IF CRAFTING OPENING HOOKS WERE ONLY EASY.
Our opening hooks often define our characters or showcase the literary world we've created for our readers' enjoyment.
Take the beginning paragraph of my Storm's Interlude, I needed to set the scene:
Someone swaggered out of the moonlit night toward Rachel. Exhausted from a long day of driving, she braked and blinked. Either she was hallucinating or her sugar levels had plummeted. Maybe that accounted for the male mirage, albeit a very magnificent male mirage, trekking toward her. She peered once more into the hot July night at the image illuminated by her headlights. Sure enough, there he was, cresting the hill on foot—a naked man wearing nothing but a black cowboy hat, a pair of boots and a go-to-hell sneer.
Gunfire jarred Annalee Gallagher. She straightened in her seat, her heart pounding. Another bullet zinged past the stagecoach, and the older couple sitting across from her gasped in unison. Heaven help her, she’d escaped one nightmare only to find herself in the middle of another.
Or in a different country like the second book of my romantic suspense trilogy?
It wasn’t the hardened man who eased his motorcycle to the curb that snagged Gwen Morningstar’s attention. Nor was it the wide spread of his shoulders or the way his black jeans hugged his muscled thighs like a pair of lover’s hands. For sure, it wasn’t the long scar on his right cheek or the small silver cross that dangled from his ear. No, it was his pristine-white angel wings that dragged on the pavement.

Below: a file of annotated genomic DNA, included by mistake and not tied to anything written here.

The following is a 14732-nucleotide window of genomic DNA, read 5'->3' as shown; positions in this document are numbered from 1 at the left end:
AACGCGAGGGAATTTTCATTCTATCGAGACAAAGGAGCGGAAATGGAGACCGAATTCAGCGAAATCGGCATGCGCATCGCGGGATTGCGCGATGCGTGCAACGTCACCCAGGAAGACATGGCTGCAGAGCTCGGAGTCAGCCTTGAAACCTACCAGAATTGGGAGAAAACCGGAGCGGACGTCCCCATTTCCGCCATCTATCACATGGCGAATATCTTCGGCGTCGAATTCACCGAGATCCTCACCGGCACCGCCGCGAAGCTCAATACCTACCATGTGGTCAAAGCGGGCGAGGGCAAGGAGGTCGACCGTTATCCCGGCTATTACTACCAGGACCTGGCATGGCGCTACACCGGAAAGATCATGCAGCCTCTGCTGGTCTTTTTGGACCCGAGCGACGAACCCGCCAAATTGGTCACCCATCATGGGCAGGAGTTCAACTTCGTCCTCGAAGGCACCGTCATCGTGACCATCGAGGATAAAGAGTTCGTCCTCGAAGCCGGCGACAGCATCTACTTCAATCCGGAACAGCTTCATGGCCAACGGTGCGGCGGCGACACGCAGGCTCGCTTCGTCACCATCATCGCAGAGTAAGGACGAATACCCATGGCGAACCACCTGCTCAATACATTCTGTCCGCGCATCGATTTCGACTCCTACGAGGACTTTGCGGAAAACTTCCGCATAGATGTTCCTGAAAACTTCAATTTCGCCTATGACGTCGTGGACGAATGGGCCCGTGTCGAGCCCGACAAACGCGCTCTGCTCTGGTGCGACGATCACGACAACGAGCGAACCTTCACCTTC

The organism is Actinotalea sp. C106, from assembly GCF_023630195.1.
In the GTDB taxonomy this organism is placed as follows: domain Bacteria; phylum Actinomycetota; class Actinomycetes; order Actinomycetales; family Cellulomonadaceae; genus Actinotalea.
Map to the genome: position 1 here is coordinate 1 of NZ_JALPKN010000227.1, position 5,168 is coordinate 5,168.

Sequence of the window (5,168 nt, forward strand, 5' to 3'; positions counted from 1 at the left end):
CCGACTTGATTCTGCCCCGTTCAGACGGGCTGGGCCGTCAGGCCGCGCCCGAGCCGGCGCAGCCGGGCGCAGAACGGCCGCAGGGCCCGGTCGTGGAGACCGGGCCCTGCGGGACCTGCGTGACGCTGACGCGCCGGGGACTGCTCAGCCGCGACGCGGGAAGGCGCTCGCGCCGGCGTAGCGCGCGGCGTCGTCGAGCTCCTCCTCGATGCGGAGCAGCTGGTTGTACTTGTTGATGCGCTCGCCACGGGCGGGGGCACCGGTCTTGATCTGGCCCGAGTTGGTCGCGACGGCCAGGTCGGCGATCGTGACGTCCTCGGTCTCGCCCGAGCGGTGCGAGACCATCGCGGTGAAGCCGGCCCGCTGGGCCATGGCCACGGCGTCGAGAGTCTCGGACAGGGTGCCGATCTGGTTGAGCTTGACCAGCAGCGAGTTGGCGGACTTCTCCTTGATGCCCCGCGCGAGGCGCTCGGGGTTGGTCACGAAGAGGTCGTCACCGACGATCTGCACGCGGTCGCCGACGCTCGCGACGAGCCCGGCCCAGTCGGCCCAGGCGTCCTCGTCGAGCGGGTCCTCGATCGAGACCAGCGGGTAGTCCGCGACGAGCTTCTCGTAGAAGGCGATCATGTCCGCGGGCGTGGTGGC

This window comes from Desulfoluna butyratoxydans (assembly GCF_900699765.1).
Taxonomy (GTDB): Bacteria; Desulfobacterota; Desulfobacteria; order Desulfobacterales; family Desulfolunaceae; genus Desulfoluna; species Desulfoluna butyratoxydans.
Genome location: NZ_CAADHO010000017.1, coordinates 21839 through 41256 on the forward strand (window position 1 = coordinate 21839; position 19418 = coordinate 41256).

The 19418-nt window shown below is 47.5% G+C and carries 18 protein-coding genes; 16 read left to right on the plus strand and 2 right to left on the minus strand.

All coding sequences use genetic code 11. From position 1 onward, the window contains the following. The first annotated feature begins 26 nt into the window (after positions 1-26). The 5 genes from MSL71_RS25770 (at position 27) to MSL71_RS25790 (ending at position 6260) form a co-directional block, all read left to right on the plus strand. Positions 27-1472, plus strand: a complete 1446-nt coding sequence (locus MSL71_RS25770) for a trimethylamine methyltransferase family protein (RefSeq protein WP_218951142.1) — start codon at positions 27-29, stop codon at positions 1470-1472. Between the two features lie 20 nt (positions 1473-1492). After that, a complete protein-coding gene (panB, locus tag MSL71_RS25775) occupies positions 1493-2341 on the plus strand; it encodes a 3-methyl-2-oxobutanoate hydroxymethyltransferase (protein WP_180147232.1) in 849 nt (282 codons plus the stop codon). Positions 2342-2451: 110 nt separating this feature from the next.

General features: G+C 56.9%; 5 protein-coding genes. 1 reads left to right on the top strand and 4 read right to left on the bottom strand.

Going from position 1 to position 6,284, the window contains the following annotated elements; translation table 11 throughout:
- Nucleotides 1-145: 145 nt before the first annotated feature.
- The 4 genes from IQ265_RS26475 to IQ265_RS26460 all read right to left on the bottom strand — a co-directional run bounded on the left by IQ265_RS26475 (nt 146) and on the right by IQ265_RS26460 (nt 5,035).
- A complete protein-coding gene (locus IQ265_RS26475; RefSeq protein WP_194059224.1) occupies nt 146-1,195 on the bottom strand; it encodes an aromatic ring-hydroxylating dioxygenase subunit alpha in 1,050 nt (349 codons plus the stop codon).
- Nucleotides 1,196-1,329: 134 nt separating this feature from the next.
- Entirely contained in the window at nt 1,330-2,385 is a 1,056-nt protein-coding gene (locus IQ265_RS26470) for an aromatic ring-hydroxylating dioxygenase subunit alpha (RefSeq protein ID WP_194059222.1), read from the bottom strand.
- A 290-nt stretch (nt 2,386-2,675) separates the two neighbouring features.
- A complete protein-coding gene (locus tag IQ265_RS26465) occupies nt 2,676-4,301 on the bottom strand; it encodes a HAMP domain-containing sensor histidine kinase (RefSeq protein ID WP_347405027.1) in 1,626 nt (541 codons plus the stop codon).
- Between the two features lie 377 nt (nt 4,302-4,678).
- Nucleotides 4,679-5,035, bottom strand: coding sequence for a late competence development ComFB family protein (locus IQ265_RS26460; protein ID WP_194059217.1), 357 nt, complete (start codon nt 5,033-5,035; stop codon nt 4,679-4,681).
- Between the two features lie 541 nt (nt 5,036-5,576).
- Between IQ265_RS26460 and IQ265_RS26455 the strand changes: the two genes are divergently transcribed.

Odd that Parisians hurried past without so much as a second glance. As if seeing a mountain of a man riding a Harley with angel wings flowing down his back was as common as citizens carrying unwrapped crusty loaves of bread in their hands. No one gawked as their feet tattooed a staccato beat on the busy pavements of the City of Light. Few things fazed Parisians, it seemed.
Can opening the story with internal dialogue work? I used it in Back Where You Belong:
What the hell?
Tyler Desmond whirled away from the shot he was about to make at the pool table to grasp for whatever caused the sudden, stinging pain at the back of his neck. When his fingers closed around a dart, he yanked the offending object out, searching through the crowd in the Lonesome Steer Honky Tonk for the bastard who dared throw one at him.
In a short story, I needed to establish some things about my heroine right away.
Her lungs stopped working. This couldn’t be happening. Hope Morningstar read the words on her cell’s screen once more. Black spots danced across her vision field, and she finally breathed again. “He broke up with me!” Her gaze jumped from the screen to her sister’s questioning face. “Barclay broke up with me…in a text!”
Gracie snatched the cell from Hope. “Let me see.”
Hope rested her elbows on the table and dropped her face into her hands. This can’t be happening—not again.
I can't tell you what version you're reading of each. I struggled with every one. What about you? How hard is it for you to create your opening hook?